There was an almost daredevil aspect to Cajal’s choice to study the brain — the often controversial and infinitely challenging Everest of science at the end of the nineteenth century.
At best, a brain slice seen through a microscope is notoriously difficult to interpret. Perhaps if he had sought to “glimpse and tell his story” about the cells in the brain and the vicissitudes of their lives and he did so in images that echoed an anthrophormorhic identification he clearly felt with citizens of the brain community that would have seemed out of joint if had been put into the pedestrian march of words.
But there is a benefit of working without words and through more immediate means, as Einstein also pointed out. The words do not ever capture or predict or depict what is either “seen” by the real eye or observed in the ‘mind’s eye’, and they do an even worse job at communicating the exquisite detail of what they purportedly are meant to “describe”. That is not what words do. But that is what art does. The immediacy of translation from the eye to Cajal’s hand and thence to the eye of the scientists he influenced so strongly was beyond the inadequacy and corruption of verbalizations.
The great Victorian art critic John Ruskin had argued that drawing cultivates the art of observation and helps one see the world more clearly. Cajal brought this ethos to his scientific work, using his illustrations — which he preferred to do freehand, rather than tracing images projected from a microscope — to deduce the framework of how the brain works.
To borrow one of Cajal’s favorite metaphors, imagine entering a forest with a hundred billion trees armed only with a sketchbook, looking each day at blurry pieces of a few of those trees entangled with one another, and, after a few years of this, trying to write an illustrated field guide to the forest.
His drawings not only captured the details but were strikingly interpretative and deeply personal, blurring the line between abstraction and representation. After viewing many cells, Cajal distilled their features to a type. His images are composites, highlights, even exaggerations of actual neurons; It is said that he often drew from memory after taking long walks through the park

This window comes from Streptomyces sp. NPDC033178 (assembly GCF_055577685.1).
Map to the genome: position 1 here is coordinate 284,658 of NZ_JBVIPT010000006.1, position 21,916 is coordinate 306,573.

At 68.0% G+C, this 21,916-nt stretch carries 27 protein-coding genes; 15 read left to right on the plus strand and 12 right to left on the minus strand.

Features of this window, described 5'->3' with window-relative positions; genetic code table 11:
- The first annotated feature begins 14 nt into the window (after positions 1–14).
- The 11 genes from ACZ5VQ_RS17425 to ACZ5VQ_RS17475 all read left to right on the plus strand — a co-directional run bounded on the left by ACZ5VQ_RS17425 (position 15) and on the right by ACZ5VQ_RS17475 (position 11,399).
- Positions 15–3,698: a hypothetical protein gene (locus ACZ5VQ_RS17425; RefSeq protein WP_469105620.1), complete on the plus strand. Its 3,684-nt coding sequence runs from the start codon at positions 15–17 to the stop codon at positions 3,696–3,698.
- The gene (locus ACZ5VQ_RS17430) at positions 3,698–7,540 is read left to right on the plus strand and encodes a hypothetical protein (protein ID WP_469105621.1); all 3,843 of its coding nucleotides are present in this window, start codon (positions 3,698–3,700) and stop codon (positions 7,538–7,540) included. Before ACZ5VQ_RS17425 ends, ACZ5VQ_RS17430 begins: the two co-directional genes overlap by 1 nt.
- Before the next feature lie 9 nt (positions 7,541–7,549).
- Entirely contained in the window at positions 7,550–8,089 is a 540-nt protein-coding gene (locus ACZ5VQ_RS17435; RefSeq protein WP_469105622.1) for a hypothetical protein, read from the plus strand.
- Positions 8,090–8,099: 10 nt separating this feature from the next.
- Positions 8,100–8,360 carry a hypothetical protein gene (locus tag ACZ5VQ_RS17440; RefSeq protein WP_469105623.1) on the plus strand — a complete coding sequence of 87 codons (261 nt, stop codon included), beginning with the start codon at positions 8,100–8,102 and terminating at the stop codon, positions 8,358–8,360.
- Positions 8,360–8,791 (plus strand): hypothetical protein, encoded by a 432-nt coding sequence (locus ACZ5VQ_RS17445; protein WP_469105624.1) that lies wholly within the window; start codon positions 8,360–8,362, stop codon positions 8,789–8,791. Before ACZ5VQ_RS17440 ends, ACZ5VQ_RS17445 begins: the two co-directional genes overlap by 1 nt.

The “reality” he captured was of what he had seen after long hours of intense fascination with the lives of these cells, but it was also etched with the drama that Cajal felt in common with the cells whose lives he eavesdropped upon. Cajal called them “pieces of reality,” these tactfully fictionalized depictions
In 1888, working alone at the microscope in his home laboratory, Cajal observed the endpoint of a nerve fiber, a nearly imperceptible phenomenon that led him to declare that nerve cells were independent.
Of course, Cajal was destined to have a “love affair’ with those incredible and extraordinarily complex individual cells in the brain, and the complexity of the drama of their lives in the brain. Thus that enchantment, love at first sight. was the beginning of he saga of modern neuroscience.
The history of neuroscience truly starts here.
Cajal — as a fine Essay in Brain Pickings tells us,– given the magnitude of his contributions, ought to be as much of a household name as Darwin and Pasteur — created hundreds of exquisite, exceptionally skilled drawings to illustrate his scientific papers.
“He’s one of these guys who was really every bit as influential as Pasteur and Darwin in the 19th century,” said Larry Swanson, a neurobiologist at the University of Southern California who contributed a biographical section to the new book “The Beautiful Brain: The Drawings of Santiago Ramón y Cajal.” “He’s harder to explain to the general public, which is probably why he’s not as famous.”